backpacking boots reviews

Gear Review: Zamberlan 491 Trackmaster GTX RR Backpacking Boots

Zamberlan 491 Trackmaster GTX RR boots.
Zamberlan 491 Trackmaster GTX RR backpacking boots.

Backpacking Boots
Zamberlan 491 Trackmaster GTX RR
$220, 2 lbs. 8 oz. (men’s US 9/Euro 43)
Sizes: men’s 8-13, women’s 6-11
rei.com

For some backpacking trips, lightweight, mid-cut boots or low-cut shoes don’t cut it. With plans for a six-day hike of over 90 miles on the Continental Divide Trail through Glacier National Park in September—where snow had fallen just a week before—I saw the trip as an opportunity to put Zamberlan’s premier leather backpacking boot, the 491 Trackmaster GTX RR, to a real test. On that hike, I found they measure up as a top boot in this category, although I had one minor complaint. Here’s why you should consider them.

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The North Face Ultra Fastpack III Mid GTX hiking boots.

Gear Review: The North Face Ultra Fastpack III Mid GTX Boots

Hiking and Backpacking Boots
The North Face Ultra Fastpack III Mid GTX
$170, 1 lb. 15 oz. (US men’s 9)
Sizes: men’s 7-14, women’s 5-11
Moosejaw.com

Supportive, durable, waterproof-breathable, mid-cut boots that weigh under two pounds are a rare breed, so I was intrigued by the specs on The North Face Ultra Fastpack III Mid GTX boots. But I’ve also worn enough lightweight boots to know that many do not measure up when it comes to delivering solid support and stability for dayhiking and backpacking mountain trails. So I took these boots on a four-day, roughly 30-mile family backpacking trip in August in Idaho’s Sawtooth Mountains—and they aced every test.

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A backpacker hiking the Timberline Trail around Oregon's Mount Hood.

Are You Still Wasting Money on Outdoor Gear?

By Michael Lanza

What if every time you laid down money for hiking, backpacking, or other outdoors gear, you always knew exactly what you needed and were invariably satisfied with your purchase for years afterward? What if you knew every time whether it was smarter to spring for the pricier piece of gear or go for the cheaper model? What if you always knew when and where to find the best gear at rock-bottom sale prices?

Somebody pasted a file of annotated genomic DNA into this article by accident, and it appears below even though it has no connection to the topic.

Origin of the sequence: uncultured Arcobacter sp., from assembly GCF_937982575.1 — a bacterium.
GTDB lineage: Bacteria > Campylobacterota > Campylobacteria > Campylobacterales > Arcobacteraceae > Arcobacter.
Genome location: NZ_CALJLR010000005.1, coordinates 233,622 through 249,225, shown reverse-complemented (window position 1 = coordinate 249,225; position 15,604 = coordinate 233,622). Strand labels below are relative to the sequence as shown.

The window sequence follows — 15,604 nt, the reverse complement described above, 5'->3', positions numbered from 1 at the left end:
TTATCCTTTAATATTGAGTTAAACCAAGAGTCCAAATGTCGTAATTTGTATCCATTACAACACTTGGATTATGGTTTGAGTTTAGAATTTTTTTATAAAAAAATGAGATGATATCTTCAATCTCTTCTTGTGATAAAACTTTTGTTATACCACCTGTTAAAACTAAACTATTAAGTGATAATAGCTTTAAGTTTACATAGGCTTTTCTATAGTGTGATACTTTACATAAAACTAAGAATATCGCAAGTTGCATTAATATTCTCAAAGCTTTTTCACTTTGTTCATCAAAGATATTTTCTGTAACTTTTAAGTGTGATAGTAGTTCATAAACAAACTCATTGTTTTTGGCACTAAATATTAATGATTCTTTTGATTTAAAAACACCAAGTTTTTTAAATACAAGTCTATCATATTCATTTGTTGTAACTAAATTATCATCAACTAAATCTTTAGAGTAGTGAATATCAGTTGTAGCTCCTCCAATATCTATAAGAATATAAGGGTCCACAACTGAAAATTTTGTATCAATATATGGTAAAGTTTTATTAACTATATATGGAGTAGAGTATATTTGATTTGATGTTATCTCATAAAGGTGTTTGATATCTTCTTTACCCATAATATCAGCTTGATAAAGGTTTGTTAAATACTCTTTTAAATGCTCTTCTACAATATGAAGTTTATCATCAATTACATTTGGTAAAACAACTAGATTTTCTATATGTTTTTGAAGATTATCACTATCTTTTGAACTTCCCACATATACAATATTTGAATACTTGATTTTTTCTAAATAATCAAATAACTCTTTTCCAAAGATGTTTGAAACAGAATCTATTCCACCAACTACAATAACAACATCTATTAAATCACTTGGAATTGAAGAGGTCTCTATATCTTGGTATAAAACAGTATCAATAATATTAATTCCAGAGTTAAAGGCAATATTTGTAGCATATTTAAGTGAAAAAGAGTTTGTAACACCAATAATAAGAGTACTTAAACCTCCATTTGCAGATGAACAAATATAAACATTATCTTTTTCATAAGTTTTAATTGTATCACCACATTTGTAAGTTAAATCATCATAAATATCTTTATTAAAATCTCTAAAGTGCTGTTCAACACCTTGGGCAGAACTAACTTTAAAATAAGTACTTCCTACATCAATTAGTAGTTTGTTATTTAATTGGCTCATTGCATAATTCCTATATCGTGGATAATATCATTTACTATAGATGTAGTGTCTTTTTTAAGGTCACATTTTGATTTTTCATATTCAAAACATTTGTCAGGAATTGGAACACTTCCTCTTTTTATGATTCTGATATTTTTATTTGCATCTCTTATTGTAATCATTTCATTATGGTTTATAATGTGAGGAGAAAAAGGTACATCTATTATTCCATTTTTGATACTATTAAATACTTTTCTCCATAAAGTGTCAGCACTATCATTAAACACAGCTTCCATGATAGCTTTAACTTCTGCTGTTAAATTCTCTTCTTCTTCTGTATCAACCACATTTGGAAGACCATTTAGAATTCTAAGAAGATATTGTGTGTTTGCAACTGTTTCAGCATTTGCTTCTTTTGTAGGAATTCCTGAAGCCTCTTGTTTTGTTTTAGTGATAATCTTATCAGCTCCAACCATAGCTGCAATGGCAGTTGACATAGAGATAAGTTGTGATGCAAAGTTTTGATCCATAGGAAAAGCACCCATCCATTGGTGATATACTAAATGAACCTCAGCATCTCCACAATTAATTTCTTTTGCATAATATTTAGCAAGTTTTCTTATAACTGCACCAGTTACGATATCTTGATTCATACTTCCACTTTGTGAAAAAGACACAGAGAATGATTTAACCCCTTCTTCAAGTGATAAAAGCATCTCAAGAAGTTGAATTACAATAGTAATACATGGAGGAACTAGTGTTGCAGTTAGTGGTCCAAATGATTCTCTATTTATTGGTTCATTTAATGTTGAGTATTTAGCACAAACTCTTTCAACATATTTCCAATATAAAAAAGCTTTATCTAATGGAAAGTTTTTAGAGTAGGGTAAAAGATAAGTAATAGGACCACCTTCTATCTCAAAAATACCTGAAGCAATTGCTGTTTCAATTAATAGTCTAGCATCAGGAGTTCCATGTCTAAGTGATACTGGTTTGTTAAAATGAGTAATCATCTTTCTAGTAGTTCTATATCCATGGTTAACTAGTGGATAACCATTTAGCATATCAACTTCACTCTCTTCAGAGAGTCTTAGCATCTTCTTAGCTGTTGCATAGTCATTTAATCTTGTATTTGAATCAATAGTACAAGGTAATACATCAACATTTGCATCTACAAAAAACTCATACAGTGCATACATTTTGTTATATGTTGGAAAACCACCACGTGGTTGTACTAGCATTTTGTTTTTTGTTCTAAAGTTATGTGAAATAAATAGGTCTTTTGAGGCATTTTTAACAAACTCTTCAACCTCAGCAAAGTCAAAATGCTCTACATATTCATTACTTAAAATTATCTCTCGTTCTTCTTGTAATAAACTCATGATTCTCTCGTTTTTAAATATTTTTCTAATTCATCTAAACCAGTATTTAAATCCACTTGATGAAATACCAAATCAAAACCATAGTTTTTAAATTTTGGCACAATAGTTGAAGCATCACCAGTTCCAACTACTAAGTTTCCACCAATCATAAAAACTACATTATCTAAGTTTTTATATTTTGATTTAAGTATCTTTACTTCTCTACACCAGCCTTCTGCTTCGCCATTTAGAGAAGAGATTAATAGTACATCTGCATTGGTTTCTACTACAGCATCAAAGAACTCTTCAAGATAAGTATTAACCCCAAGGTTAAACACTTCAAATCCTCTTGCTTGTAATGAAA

Read on to learn how you can become that expert gear buyer—just in time for ongoing gear sales at many online retailers.

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Scarpa Zodiac Plus GTX backpacking boots.

Gear Review: Scarpa Zodiac Plus GTX Backpacking Boots

Backpacking Boots
Scarpa Zodiac Plus GTX
$299, 2 lbs. 7 oz. (men’s Euro 42/US 9)
Sizes: men’s Euro 37-48/US 5-14, women’s Euro 37-42, US 6-10
backcountry.com

What are your expectations of your boots? That’s a good question to consider when shopping for a new pair. On a 39-mile backpacking trip in mid-September in Wyoming’s Wind River Range, I put Scarpa’s Zodiac Plus GTX through the gamut of mountain terrain and conditions. We hiked consecutive, 13-mile days on trails ranging from packed dirt to rock and mud—the kind of backpacking for which I might normally wear a lightweight, low-cut shoe for comfort and breathability. But we also traversed a five-mile stretch off-trail over snow, steep and loose scree, talus, and a 12,000-foot pass, including some dicey third-class scrambling. We walked through shallow streams, puddles, boggy ground, wet vegetation overhanging the path, thunderstorms and heavy rain. By all measures, the Zodiac Plus GTX passed every test. Here’s why.

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